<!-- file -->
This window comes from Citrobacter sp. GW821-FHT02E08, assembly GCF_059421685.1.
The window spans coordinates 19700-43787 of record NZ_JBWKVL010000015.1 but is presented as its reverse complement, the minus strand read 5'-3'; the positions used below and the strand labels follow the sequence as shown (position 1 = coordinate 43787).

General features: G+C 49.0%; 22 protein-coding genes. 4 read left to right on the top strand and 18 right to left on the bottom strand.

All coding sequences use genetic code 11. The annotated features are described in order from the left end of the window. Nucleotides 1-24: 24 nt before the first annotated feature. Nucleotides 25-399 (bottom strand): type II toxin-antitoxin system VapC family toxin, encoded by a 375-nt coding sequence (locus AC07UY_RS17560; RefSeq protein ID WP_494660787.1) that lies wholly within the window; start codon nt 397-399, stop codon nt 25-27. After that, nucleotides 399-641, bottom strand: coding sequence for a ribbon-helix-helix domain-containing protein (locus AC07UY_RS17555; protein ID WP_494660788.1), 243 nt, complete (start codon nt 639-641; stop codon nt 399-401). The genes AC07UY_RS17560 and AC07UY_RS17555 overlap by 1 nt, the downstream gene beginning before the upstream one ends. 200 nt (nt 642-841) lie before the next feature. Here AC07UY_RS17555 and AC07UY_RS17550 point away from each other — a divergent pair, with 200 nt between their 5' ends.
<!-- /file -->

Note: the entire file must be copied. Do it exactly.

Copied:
This window comes from Citrobacter sp. GW821-FHT02E08, assembly GCF_059421685.1.
The window spans coordinates 19700-43787 of record NZ_JBWKVL010000015.1 but is presented as its reverse complement, the minus strand read 5'-3'; the positions used below and the strand labels follow the sequence as shown (position 1 = coordinate 43787).

General features: G+C 49.0%; 22 protein-coding genes. 4 read left to right on the top strand and 18 right to left on the bottom strand.

All coding sequences use genetic code 11. The annotated features are described in order from the left end of the window. Nucleotides 1-24: 24 nt before the first annotated feature. Nucleotides 25-399 (bottom strand): type II toxin-antitoxin system VapC family toxin, encoded by a 375-nt coding sequence (locus AC07UY_RS17560; RefSeq protein ID WP_494660787.1) that lies wholly within the window; start codon nt 397-399, stop codon nt 25-27. After that, nucleotides 399-641, bottom strand: coding sequence for a ribbon-helix-helix domain-containing protein (locus AC07UY_RS17555; protein ID WP_494660788.1), 243 nt, complete (start codon nt 639-641; stop codon nt 399-401). The genes AC07UY_RS17560 and AC07UY_RS17555 overlap by 1 nt, the downstream gene beginning before the upstream one ends. 200 nt (nt 642-841) lie before the next feature. Here AC07UY_RS17555 and AC07UY_RS17550 point away from each other — a divergent pair, with 200 nt between their 5' ends.